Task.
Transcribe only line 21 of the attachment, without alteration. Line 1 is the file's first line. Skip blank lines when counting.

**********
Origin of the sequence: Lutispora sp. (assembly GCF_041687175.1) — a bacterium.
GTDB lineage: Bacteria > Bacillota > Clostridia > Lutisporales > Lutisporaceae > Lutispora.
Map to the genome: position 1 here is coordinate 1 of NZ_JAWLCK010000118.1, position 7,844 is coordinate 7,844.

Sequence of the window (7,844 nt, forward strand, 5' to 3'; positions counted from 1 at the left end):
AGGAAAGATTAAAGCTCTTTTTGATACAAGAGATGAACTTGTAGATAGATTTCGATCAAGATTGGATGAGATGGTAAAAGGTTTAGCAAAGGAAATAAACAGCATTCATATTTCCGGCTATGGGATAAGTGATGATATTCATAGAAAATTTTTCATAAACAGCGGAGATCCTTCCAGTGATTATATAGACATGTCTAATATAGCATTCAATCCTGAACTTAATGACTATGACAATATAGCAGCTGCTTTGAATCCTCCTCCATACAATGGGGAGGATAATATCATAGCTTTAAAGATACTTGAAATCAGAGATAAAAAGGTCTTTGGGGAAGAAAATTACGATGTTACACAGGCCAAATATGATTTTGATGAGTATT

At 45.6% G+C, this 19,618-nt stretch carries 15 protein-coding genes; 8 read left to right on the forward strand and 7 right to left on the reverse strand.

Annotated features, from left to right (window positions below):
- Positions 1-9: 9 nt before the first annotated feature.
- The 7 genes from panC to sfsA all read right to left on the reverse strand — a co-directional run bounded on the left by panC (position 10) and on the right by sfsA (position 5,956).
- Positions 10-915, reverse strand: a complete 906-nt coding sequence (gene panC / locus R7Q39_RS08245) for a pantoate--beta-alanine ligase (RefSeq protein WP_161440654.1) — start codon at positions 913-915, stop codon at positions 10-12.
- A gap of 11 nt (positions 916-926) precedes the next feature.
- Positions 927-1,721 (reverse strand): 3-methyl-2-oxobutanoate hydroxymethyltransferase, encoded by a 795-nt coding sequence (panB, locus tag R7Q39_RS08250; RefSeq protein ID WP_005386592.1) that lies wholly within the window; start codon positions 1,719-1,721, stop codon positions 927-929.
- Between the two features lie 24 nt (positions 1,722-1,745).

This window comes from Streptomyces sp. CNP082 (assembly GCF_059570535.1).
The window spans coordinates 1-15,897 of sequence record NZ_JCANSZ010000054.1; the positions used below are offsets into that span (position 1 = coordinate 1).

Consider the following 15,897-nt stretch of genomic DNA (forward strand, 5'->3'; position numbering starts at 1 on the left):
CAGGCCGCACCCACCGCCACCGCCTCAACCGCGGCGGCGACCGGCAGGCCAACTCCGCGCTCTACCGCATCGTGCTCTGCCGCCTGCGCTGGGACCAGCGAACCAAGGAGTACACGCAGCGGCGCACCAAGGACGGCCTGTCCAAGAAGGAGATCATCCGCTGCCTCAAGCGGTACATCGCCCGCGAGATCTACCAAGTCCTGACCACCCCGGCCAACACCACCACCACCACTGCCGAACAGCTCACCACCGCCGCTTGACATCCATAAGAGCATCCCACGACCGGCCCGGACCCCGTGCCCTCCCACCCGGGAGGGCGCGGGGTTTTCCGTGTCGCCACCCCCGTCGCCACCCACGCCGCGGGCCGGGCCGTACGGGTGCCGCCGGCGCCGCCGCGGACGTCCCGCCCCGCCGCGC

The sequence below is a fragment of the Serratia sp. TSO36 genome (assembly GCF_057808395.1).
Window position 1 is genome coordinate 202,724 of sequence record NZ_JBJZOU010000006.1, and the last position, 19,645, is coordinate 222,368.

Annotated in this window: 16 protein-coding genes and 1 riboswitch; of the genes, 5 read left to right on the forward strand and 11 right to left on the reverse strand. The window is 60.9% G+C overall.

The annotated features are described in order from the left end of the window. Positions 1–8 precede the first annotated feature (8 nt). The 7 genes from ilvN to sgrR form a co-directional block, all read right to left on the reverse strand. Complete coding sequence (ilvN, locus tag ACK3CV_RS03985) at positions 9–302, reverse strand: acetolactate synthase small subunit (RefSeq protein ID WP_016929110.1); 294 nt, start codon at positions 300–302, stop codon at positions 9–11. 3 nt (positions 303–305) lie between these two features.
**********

The annotated features are described in order from the left end of the window. Positions 1–8 precede the first annotated feature (8 nt). The 7 genes from ilvN to sgrR form a co-directional block, all read right to left on the reverse strand. Complete coding sequence (ilvN, locus tag ACK3CV_RS03985) at positions 9–302, reverse strand: acetolactate synthase small subunit (RefSeq protein ID WP_016929110.1); 294 nt, start codon at positions 300–302, stop codon at positions 9–11. 3 nt (positions 303–305) lie between these two features.